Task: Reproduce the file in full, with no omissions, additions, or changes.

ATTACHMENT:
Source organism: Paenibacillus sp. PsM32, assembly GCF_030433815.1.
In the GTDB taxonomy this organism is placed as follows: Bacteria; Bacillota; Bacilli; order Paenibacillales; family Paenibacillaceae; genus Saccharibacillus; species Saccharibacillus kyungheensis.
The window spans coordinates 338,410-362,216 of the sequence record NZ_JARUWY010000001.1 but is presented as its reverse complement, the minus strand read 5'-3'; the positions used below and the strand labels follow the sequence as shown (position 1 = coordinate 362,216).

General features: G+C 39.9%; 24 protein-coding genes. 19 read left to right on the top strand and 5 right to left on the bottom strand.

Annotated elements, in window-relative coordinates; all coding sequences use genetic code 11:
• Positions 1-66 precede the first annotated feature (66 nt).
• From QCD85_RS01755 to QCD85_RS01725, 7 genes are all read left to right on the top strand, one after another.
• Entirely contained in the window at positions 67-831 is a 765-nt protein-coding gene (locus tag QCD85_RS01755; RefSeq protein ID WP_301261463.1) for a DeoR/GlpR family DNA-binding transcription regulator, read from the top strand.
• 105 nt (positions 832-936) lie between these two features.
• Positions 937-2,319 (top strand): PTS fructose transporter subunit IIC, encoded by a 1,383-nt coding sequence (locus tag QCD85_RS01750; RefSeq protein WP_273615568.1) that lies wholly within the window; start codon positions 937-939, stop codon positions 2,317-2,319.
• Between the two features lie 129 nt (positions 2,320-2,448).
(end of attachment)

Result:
Source organism: Paenibacillus sp. PsM32, assembly GCF_030433815.1.
In the GTDB taxonomy this organism is placed as follows: Bacteria; Bacillota; Bacilli; order Paenibacillales; family Paenibacillaceae; genus Saccharibacillus; species Saccharibacillus kyungheensis.
The window spans coordinates 338,410-362,216 of the sequence record NZ_JARUWY010000001.1 but is presented as its reverse complement, the minus strand read 5'-3'; the positions used below and the strand labels follow the sequence as shown (position 1 = coordinate 362,216).

General features: G+C 39.9%; 24 protein-coding genes. 19 read left to right on the top strand and 5 right to left on the bottom strand.

Annotated elements, in window-relative coordinates; all coding sequences use genetic code 11:
• Positions 1-66 precede the first annotated feature (66 nt).
• From QCD85_RS01755 to QCD85_RS01725, 7 genes are all read left to right on the top strand, one after another.
• Entirely contained in the window at positions 67-831 is a 765-nt protein-coding gene (locus tag QCD85_RS01755; RefSeq protein ID WP_301261463.1) for a DeoR/GlpR family DNA-binding transcription regulator, read from the top strand.
• 105 nt (positions 832-936) lie between these two features.
• Positions 937-2,319 (top strand): PTS fructose transporter subunit IIC, encoded by a 1,383-nt coding sequence (locus tag QCD85_RS01750; RefSeq protein WP_273615568.1) that lies wholly within the window; start codon positions 937-939, stop codon positions 2,317-2,319.
• Between the two features lie 129 nt (positions 2,320-2,448).